I must admit something: I’m sort of a cooking Scrooge at the
holidays. Whether it’s that all the food is seemingly beige, the sides and turkey are never hotter than lukewarm, or the sheer stress of driving anywhere with a loaded slow-cooker strapped in the backseat (baby on board!), it all adds up to be way more stress than it’s worth.
Apparently, I’m very much not alone. Holiday cooking, no surprise, makes us all a bit unhinged. Even though a survey found that 87.8% of people in the U.S. plan to make a holiday meal, a whopping 70% of the same group said they’ve lied to someone about enjoying a holiday meal. Two in five Americans even say that the holidays negatively impact their mental health, with 39% saying that holiday meals are often the main source of their stress. Martha Stewart (Martha Stewart!) has also thrown in the hat this year, cancelling her own Thanksgiving celebration this year.
Of course, traditions are hard to break, but I do have a hunch that the holidays are making us more deranged than usual. So why do we do it, year after year?
Well, outside of how truly nice it is to get together, feel merry and jolly, catch up with your Cool Aunt Susan, I have my suspicions. As an avid Reality TV watcher and aspiring scholar, I wholeheartedly believe that we all kind of love to have a few flavors of drama going around, even when it means coming into contact with holiday stress.
No one wants to follow the directions.
One of my favorite Instagram accounts ever (simply called @nytcookingcomments) is a cornucopia of reasons why we can’t have nice things: We can’t (and won’t!) follow the cooking directions, no matter how clearly they’re laid out. As the name suggests, the account chronicles the bizarre, hilarious, and often sweet comments left by people who have tried the recipes by New York Times Cooking section. Appropriately, the holidays bring out the wildest of commenters. They range from complaining about dry pie crust (before talking back to themselves to admit they left out half the butter), a cake that came out tasting like turkey, to simply making so many substitutions that the outcome barely resembles the original recipe. What the comments suggest, including my favorite Delish comment seen on our mini pumpkin pies recipe (seen below), is that the high drama risk-taking of the holidays is really part of the special sauce that makes the season so emotionally tense, yet also the most memorable.
In my family, the holiday food drama is the most heated part of the season, while the food is often tepid. They are very Southern, in that they love to delight in tiny little “bless your heart” moments whenever possible. With of the territorial nature of who made the deviled eggs, who forgot to put the Almighty Cornbread Dressing in the oven, and having to sneak in recipes with ingredients my often new-food-averse family members refuse to eat (one year it was, tahini), I often opt out of the day altogether. I save myself a couple hundred clams and a few headaches and skip the meal back home to eat a whole lot of Thai takeout (my dream feast).
Unsurprisingly, brands and whole industries are taking note of it and cashing in, finding new ways to market the holidays entirely, such as the heartburn medication, Omeprazole, canned cocktail concierge services (like Cutwater), and weed companies.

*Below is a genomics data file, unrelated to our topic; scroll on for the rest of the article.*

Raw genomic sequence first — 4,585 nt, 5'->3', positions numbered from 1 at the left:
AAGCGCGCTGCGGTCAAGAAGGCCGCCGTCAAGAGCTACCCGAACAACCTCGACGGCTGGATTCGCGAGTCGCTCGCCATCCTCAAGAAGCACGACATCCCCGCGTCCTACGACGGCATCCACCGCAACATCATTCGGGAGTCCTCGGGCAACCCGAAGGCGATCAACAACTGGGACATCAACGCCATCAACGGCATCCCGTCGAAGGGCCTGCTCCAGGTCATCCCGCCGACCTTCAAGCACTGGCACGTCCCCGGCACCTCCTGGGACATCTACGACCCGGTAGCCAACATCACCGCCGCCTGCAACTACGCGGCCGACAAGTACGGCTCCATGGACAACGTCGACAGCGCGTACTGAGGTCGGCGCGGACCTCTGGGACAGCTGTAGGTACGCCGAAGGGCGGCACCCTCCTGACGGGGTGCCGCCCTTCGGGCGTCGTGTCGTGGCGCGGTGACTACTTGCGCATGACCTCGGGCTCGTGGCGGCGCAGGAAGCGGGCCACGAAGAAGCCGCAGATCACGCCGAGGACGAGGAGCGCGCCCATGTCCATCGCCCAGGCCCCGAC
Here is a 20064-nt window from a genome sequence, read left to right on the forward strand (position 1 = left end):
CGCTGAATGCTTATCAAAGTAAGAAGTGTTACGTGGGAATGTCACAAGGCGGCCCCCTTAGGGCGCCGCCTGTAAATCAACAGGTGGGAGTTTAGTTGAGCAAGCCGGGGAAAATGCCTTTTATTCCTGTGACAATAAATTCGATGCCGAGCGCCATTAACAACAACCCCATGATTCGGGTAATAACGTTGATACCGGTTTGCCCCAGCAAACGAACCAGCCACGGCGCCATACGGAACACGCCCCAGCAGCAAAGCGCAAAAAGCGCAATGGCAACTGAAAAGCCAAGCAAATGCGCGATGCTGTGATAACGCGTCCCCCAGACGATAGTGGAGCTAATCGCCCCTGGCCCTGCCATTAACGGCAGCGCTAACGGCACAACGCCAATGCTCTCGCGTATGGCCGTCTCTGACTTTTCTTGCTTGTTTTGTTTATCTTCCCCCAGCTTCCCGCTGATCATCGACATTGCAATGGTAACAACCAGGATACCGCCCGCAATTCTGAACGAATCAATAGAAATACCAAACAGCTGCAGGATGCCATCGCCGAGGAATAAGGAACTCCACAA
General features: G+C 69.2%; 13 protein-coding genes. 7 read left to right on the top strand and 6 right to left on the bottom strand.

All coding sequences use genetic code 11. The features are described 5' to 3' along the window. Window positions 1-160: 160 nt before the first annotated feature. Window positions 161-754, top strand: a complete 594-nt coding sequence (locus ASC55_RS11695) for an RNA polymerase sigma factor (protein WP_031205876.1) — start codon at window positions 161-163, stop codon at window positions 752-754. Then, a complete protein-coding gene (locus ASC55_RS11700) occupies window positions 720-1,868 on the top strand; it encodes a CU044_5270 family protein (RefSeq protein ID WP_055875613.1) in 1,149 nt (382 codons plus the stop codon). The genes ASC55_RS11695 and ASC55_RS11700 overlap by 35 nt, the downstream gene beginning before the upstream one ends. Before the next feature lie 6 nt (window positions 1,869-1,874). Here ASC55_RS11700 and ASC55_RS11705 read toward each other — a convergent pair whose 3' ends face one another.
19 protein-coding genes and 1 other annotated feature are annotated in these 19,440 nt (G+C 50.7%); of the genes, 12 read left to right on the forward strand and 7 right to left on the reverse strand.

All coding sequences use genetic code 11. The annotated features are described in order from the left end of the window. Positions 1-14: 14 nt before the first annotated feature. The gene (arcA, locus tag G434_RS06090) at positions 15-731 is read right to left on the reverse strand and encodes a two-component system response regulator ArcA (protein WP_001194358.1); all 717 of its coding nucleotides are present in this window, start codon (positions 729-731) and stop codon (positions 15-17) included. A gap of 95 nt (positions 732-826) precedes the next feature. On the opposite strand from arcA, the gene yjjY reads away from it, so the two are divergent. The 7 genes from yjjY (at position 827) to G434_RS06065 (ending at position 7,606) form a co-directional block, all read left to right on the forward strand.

Thanksgiving? More like THC-Giving.
‘Tis the season, it seems, to also go to an altered state. If the holiday season is often seen as the season of giving, it now seems to be the season of coping. Case in point: the advent of a of “Danksgiving” products marketed to help you get through the day rather than enjoy it, like cannabis-infused turkey gravy from Kiva, THC-based “social tonics” like Nowadays and Cann, and coffee cups that are actually bongs.
I receive hundreds PR emails a week that are either about 1. the holiday food I must make this year, and 2. the THC product that will help absolve me of the stress over having to think of all the must-make dishes out there. It’s a true vicious circle, and not one I’m entirely surprised or mad about. The combination makes total sense, but I do worry about the message it sends: This is just something we do, no questions asked.
Holiday food is also really weird.
Stuffing things into cavities. Chunky gravy that needs sieving. Drinks with egg yolks and cut with brown liquor. Holiday food is not the most appetizing (often it’s very jiggly), yet we never question why these dishes are nonnegotiable. The culinary historian Michael Twitty wisely said that we reach for these “gross” foods every year, as a way to feed our own nostalgia and memory, while also allowing these foods to serve as stories and relics.
While I’m all for the gorging, I do wish there needs to be way more flexibility in the menu, whether it be with a lasagna, lobster risotto, or even grilling out. Twitty says that the change we might crave is inevitable, as the same recipes we eat now have naturally changed since even our grandparents adapted these recipes from their grandparents.
If it’s up to me and my own future family, it will be takeout. My best Thanksgiving ever involved no cooking at all; I simply snuck Indian takeout into a movie theater with my French roommates during a snowy Boston Thanksgiving. It was, no lie, the best: No clean up, only the food I wanted to eat on that very Thursday, no travel required. It lightened my heart and lowered my stress, which I think is the reason for the season.
Perhaps the derangement we all often fall into (whether we mean to or not), is the bitter we take with the sweet; The nice “cousin walk” you must take to digest the meal and the drama. The awkward conversation with Uncle Steve about politics perhaps pairs well with buying yourself time to respond by stuffing your mouth with a bite of mashed potatoes. The delicious craziness you, believe it or not, are already look forward to for next year.